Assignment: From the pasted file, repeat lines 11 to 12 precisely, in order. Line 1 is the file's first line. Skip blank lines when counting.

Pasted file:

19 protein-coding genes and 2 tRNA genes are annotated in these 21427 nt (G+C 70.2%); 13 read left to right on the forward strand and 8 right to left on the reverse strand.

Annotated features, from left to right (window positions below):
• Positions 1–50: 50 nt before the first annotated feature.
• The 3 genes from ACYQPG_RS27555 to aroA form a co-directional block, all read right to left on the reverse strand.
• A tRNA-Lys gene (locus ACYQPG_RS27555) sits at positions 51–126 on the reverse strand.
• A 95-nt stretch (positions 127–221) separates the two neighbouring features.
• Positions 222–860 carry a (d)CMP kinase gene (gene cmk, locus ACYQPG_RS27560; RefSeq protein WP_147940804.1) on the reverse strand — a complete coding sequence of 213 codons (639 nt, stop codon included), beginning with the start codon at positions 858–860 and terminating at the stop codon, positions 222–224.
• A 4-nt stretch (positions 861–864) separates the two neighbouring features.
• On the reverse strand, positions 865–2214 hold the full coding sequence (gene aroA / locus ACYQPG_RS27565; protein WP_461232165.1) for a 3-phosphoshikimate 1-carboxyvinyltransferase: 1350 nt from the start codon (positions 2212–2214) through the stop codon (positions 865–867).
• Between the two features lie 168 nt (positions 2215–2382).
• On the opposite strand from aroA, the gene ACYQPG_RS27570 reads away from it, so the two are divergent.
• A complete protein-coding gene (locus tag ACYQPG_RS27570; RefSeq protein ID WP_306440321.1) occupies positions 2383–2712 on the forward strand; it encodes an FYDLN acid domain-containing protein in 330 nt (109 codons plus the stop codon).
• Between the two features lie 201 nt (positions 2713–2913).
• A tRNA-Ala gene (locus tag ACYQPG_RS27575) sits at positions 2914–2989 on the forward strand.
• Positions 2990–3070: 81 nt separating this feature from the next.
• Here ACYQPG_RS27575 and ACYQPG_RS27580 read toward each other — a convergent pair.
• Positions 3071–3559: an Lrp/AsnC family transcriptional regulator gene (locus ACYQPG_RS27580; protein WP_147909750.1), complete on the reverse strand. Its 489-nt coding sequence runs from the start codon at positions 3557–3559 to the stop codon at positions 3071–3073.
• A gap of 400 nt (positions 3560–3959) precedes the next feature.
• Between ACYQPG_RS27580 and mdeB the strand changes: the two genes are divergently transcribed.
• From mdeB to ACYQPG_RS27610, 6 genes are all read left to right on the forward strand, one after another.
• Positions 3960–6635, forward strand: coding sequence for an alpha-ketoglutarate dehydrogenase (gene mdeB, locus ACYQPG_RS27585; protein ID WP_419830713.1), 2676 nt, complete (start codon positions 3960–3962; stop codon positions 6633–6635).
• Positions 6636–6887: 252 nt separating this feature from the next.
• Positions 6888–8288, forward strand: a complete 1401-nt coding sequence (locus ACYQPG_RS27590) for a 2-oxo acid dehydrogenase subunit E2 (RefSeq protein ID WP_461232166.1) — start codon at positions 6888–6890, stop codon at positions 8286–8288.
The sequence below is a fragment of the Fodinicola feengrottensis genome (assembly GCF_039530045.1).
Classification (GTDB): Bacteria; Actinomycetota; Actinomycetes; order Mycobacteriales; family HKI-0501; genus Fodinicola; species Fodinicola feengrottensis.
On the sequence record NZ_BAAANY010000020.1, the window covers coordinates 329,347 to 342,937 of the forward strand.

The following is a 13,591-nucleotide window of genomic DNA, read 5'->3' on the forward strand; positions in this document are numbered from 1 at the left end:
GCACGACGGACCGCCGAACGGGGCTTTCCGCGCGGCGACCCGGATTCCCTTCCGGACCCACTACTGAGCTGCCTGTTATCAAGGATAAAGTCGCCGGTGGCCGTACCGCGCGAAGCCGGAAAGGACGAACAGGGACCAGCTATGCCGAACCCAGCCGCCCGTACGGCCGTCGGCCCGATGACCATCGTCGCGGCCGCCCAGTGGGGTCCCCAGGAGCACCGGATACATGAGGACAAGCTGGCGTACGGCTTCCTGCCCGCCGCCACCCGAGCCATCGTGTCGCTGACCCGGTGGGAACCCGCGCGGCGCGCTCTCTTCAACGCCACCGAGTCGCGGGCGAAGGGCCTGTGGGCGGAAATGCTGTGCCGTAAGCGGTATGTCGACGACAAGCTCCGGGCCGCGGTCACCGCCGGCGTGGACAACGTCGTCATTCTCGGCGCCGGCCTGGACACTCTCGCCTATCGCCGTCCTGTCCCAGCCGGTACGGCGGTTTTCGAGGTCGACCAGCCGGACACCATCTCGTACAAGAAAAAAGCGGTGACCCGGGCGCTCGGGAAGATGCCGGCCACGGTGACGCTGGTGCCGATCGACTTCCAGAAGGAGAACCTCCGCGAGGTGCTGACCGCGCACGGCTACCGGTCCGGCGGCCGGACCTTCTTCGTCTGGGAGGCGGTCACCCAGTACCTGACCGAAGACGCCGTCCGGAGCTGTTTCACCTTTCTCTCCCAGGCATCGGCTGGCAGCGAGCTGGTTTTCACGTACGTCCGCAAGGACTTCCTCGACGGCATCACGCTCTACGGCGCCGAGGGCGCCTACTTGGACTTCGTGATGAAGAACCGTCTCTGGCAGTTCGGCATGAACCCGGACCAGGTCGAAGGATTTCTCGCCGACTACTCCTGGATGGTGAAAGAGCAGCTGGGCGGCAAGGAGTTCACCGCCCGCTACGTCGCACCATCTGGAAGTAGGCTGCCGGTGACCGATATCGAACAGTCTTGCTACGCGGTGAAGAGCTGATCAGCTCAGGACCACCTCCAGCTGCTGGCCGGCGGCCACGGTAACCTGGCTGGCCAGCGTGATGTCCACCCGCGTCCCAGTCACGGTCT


• On the opposite strand from aroA, the gene ACYQPG_RS27570 reads away from it, so the two are divergent.
• A complete protein-coding gene (locus tag ACYQPG_RS27570; RefSeq protein ID WP_306440321.1) occupies positions 2383–2712 on the forward strand; it encodes an FYDLN acid domain-containing protein in 330 nt (109 codons plus the stop codon).